A greenhouse pot experiment was carried out to investigate the availability of iodide and iodate to soil-grown spinach (Spinacia oleracea L.) in relation to total iodine concentration in soil solution. Four iodine concentrations (0, 0.5, 1, 2 mg kg−1) for iodide (I−) and iodate (IO3−) were used. Results showed that the biomass productions of spinach were not significantly affected by the addition of iodate and iodide to the soil, and that iodine concentrations in spinach plants on the basis of fresh weights increased with increasing addition of iodine. Iodine concentrations in tissues were much greater for plants grown with iodate than with iodide. In contrast to the iodide treatments, in iodate treatment leaves accounted for a larger fraction of the total plant iodine. The soil-to-leaf transfer factors (TFleaf) for plants grown with iodate were about tenfold higher than those grown with iodide. Iodine concentrations in soil solution increased with increasing iodine additions to the soil irrespective of iodine species. However, total iodine in soil solution was generally higher for iodate treatments than iodide both in pots with and without spinach. According to these results, iodate can be considered as potential iodine fertilizer to increase iodine content in vegetables.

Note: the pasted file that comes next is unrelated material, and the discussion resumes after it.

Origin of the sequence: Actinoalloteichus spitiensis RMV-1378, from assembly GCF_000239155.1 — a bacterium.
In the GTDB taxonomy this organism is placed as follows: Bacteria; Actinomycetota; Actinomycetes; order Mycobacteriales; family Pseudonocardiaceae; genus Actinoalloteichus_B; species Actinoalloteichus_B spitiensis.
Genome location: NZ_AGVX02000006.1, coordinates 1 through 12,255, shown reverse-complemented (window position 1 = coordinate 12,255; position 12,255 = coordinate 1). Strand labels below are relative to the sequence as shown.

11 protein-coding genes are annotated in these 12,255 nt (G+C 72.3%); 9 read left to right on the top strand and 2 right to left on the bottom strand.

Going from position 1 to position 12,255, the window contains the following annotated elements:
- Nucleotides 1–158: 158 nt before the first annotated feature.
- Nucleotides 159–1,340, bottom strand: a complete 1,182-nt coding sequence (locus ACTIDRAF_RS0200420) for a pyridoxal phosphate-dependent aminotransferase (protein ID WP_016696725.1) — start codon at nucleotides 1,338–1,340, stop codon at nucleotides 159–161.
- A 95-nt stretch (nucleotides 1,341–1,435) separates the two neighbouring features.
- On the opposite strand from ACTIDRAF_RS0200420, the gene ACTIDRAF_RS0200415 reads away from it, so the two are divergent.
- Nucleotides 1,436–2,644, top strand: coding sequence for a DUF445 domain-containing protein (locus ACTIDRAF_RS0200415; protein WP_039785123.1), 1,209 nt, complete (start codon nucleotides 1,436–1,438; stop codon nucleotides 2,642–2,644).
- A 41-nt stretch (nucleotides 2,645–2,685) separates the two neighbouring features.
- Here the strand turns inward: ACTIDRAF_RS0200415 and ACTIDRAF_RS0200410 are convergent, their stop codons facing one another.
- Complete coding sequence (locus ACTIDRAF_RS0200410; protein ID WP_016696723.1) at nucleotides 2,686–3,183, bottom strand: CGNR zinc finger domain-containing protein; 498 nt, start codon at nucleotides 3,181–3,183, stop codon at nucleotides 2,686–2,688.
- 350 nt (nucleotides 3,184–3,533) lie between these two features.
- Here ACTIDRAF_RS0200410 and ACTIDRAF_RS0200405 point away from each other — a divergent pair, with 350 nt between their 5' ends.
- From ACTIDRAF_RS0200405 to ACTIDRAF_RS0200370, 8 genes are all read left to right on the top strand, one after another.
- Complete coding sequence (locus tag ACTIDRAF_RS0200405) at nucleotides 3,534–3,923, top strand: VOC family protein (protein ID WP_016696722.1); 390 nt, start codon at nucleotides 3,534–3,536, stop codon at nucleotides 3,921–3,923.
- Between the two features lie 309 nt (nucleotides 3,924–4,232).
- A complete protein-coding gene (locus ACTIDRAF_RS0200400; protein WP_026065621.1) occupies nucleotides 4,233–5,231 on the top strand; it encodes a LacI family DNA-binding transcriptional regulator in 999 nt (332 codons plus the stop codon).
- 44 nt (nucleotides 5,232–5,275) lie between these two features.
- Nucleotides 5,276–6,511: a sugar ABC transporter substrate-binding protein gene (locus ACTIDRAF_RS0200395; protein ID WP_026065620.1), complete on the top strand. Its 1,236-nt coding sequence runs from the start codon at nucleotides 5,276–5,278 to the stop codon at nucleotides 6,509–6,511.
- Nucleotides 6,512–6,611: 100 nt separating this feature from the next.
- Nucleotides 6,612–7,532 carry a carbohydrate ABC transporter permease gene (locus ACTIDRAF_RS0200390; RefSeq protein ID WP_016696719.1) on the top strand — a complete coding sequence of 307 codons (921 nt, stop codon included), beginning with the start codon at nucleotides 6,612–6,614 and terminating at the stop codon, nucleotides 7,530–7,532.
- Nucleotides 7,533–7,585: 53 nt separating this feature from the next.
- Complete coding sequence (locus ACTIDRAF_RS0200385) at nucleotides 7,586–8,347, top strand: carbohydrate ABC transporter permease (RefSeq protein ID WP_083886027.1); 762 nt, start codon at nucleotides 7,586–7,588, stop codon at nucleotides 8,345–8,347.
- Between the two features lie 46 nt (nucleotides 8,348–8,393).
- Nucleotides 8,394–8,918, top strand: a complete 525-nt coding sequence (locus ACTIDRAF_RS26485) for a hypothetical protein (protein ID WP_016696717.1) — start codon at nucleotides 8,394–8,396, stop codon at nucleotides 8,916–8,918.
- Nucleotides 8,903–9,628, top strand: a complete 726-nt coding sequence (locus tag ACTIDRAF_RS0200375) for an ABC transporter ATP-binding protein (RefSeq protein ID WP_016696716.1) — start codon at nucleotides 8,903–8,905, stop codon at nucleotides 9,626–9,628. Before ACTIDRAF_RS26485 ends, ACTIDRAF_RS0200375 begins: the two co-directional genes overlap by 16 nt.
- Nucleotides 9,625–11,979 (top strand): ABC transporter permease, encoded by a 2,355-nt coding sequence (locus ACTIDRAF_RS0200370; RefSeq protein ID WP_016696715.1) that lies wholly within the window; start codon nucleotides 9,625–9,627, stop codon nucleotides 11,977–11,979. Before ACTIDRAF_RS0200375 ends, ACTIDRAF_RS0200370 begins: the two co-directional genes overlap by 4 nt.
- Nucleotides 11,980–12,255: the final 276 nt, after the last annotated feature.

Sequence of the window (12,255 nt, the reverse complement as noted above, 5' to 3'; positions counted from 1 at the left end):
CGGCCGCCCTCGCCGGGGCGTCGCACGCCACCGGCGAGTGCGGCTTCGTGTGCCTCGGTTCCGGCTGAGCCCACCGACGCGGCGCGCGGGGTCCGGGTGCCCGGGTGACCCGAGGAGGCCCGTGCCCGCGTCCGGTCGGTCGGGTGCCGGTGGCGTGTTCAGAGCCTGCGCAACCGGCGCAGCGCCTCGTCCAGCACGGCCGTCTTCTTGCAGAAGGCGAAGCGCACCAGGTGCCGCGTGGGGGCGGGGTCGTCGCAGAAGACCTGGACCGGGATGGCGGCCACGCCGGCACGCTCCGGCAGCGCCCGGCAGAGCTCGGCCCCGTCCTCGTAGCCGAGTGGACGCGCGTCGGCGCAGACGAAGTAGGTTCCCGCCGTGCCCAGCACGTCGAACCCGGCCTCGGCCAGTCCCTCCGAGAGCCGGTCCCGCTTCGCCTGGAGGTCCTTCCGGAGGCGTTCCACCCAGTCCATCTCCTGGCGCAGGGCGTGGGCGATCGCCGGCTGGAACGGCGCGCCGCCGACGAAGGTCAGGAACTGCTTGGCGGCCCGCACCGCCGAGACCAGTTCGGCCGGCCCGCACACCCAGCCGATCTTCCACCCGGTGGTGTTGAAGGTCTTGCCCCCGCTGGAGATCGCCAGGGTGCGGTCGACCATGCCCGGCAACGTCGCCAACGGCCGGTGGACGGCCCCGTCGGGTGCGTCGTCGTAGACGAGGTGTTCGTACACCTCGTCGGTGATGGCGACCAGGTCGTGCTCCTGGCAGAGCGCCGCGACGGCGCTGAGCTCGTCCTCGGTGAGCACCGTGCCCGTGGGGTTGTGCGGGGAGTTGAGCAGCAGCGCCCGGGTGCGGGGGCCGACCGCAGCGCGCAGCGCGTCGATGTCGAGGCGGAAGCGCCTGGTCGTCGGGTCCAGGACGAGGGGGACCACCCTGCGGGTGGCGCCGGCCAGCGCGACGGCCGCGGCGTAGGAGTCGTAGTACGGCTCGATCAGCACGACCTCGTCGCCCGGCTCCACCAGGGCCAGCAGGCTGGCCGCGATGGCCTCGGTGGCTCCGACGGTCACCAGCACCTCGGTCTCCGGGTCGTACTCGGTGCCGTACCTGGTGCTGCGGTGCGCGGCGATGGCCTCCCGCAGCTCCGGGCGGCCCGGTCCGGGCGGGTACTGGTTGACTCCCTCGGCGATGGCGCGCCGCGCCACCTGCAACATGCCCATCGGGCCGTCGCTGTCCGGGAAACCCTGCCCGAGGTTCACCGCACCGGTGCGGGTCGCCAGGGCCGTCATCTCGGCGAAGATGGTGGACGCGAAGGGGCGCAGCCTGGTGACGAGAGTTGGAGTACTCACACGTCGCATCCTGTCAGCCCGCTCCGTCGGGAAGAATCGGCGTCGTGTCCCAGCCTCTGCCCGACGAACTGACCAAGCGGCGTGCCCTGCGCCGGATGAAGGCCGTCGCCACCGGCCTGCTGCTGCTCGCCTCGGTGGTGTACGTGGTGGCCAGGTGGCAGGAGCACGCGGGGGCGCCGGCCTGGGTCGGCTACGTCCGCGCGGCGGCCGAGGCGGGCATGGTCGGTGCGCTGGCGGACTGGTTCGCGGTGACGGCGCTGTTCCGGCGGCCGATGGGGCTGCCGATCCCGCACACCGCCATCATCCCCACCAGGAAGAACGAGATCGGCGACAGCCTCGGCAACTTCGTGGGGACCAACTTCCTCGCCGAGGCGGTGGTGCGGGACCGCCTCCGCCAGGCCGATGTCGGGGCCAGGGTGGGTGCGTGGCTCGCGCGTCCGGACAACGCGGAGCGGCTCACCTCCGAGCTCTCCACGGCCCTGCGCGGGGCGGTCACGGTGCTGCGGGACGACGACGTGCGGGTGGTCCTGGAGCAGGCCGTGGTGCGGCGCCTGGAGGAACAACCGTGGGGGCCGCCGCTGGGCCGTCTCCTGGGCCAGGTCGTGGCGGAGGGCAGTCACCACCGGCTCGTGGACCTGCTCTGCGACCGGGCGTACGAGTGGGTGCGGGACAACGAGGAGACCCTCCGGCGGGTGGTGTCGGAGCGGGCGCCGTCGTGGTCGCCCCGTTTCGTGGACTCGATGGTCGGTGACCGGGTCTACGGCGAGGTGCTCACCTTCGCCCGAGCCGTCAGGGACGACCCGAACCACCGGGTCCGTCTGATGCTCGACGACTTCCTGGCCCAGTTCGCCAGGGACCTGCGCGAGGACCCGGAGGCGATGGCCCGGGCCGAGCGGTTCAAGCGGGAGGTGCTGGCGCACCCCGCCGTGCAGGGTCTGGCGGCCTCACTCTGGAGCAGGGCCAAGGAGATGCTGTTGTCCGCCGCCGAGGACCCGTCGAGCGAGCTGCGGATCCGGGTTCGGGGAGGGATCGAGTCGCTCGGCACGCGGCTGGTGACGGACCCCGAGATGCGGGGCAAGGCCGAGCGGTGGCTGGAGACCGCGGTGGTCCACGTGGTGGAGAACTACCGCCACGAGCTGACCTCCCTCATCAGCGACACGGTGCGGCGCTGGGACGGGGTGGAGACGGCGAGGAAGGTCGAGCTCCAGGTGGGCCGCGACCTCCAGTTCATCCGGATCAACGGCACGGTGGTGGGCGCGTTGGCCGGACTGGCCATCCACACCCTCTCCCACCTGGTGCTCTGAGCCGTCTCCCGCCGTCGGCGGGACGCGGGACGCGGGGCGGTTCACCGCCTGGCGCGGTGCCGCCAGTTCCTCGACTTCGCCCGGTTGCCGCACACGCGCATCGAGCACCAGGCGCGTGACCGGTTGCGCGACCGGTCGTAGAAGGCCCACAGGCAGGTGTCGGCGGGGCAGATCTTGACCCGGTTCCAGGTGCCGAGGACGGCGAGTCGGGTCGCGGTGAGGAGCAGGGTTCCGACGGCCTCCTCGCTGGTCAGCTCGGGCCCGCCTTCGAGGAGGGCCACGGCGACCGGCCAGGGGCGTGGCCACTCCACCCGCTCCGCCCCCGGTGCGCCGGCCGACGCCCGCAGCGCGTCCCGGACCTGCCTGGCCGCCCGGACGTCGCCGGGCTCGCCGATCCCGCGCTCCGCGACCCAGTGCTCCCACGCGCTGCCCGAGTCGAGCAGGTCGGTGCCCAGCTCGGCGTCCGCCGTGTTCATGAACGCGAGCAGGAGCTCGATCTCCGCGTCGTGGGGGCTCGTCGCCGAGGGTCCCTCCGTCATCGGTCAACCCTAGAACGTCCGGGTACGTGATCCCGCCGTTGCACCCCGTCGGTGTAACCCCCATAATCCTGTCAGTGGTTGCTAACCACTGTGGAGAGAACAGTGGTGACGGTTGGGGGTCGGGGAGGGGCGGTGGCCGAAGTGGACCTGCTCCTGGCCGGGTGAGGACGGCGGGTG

Keywords: Biofortification - Iodide - Iodate - Spinach - Soil solution